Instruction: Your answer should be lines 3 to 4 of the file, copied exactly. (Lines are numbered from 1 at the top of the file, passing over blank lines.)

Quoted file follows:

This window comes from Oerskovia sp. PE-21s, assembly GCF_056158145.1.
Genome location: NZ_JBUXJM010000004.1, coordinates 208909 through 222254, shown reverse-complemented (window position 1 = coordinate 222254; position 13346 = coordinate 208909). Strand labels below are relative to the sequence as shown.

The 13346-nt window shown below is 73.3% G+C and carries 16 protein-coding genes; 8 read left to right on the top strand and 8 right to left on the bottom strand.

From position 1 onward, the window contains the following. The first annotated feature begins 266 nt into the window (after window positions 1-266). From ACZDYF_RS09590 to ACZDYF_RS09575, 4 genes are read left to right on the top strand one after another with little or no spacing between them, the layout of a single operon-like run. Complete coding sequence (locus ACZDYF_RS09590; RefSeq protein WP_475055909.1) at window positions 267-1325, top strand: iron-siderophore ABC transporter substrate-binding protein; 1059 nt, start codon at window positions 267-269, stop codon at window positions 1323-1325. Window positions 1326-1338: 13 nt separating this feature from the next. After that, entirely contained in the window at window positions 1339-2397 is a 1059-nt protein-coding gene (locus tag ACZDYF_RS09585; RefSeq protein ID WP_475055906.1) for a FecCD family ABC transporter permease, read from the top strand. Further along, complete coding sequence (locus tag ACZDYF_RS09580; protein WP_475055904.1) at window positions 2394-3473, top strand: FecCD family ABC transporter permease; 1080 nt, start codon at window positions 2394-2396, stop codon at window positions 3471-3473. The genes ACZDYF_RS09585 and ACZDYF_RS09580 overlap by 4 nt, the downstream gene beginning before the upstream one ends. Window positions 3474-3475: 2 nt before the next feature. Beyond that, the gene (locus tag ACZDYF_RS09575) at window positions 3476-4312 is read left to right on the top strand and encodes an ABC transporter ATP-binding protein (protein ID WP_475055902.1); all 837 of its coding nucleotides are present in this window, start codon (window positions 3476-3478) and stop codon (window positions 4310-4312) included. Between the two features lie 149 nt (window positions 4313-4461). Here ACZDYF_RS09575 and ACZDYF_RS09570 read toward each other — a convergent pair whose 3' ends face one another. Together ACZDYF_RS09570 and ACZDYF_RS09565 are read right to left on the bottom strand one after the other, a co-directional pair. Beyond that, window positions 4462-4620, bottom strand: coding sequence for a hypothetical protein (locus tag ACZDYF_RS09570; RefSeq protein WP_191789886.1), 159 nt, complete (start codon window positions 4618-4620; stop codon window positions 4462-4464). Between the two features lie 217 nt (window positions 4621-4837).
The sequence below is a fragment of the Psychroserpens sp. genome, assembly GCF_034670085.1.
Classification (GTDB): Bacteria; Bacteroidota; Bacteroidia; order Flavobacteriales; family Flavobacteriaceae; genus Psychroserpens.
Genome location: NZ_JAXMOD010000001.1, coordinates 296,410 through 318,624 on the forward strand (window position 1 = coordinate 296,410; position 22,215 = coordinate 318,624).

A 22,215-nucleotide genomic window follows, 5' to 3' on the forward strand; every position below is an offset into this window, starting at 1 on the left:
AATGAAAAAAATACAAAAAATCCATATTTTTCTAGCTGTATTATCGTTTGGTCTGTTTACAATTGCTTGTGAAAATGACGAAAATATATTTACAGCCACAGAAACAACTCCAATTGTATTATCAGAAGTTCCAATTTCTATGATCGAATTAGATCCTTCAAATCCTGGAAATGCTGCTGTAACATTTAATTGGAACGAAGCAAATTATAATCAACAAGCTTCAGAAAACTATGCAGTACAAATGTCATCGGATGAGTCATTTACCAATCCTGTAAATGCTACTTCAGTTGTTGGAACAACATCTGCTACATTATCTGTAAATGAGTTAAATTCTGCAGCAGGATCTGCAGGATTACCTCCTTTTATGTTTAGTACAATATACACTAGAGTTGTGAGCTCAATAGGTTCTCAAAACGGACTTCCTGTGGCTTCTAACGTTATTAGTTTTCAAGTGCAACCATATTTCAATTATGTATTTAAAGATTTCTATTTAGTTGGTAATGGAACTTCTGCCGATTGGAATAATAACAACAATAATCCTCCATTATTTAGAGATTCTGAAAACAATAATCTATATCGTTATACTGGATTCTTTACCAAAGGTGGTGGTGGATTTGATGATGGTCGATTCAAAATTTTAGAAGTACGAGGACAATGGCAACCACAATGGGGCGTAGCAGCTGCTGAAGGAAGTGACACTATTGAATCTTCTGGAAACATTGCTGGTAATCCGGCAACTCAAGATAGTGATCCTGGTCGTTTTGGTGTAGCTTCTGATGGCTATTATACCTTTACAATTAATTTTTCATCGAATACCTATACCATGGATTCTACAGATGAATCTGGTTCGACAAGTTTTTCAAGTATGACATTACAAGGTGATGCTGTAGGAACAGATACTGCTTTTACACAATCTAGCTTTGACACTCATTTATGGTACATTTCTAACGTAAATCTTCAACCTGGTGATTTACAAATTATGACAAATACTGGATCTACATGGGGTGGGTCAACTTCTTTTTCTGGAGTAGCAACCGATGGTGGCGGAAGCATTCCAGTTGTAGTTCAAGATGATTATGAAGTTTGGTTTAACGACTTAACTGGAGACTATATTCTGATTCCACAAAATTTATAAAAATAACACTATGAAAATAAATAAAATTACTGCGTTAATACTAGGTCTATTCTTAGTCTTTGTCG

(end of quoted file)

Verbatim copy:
The 13346-nt window shown below is 73.3% G+C and carries 16 protein-coding genes; 8 read left to right on the top strand and 8 right to left on the bottom strand.

From position 1 onward, the window contains the following. The first annotated feature begins 266 nt into the window (after window positions 1-266). From ACZDYF_RS09590 to ACZDYF_RS09575, 4 genes are read left to right on the top strand one after another with little or no spacing between them, the layout of a single operon-like run. Complete coding sequence (locus ACZDYF_RS09590; RefSeq protein WP_475055909.1) at window positions 267-1325, top strand: iron-siderophore ABC transporter substrate-binding protein; 1059 nt, start codon at window positions 267-269, stop codon at window positions 1323-1325. Window positions 1326-1338: 13 nt separating this feature from the next. After that, entirely contained in the window at window positions 1339-2397 is a 1059-nt protein-coding gene (locus tag ACZDYF_RS09585; RefSeq protein ID WP_475055906.1) for a FecCD family ABC transporter permease, read from the top strand. Further along, complete coding sequence (locus tag ACZDYF_RS09580; protein WP_475055904.1) at window positions 2394-3473, top strand: FecCD family ABC transporter permease; 1080 nt, start codon at window positions 2394-2396, stop codon at window positions 3471-3473. The genes ACZDYF_RS09585 and ACZDYF_RS09580 overlap by 4 nt, the downstream gene beginning before the upstream one ends. Window positions 3474-3475: 2 nt before the next feature. Beyond that, the gene (locus tag ACZDYF_RS09575) at window positions 3476-4312 is read left to right on the top strand and encodes an ABC transporter ATP-binding protein (protein ID WP_475055902.1); all 837 of its coding nucleotides are present in this window, start codon (window positions 3476-3478) and stop codon (window positions 4310-4312) included. Between the two features lie 149 nt (window positions 4313-4461). Here ACZDYF_RS09575 and ACZDYF_RS09570 read toward each other — a convergent pair whose 3' ends face one another. Together ACZDYF_RS09570 and ACZDYF_RS09565 are read right to left on the bottom strand one after the other, a co-directional pair. Beyond that, window positions 4462-4620, bottom strand: coding sequence for a hypothetical protein (locus tag ACZDYF_RS09570; RefSeq protein WP_191789886.1), 159 nt, complete (start codon window positions 4618-4620; stop codon window positions 4462-4464). Between the two features lie 217 nt (window positions 4621-4837).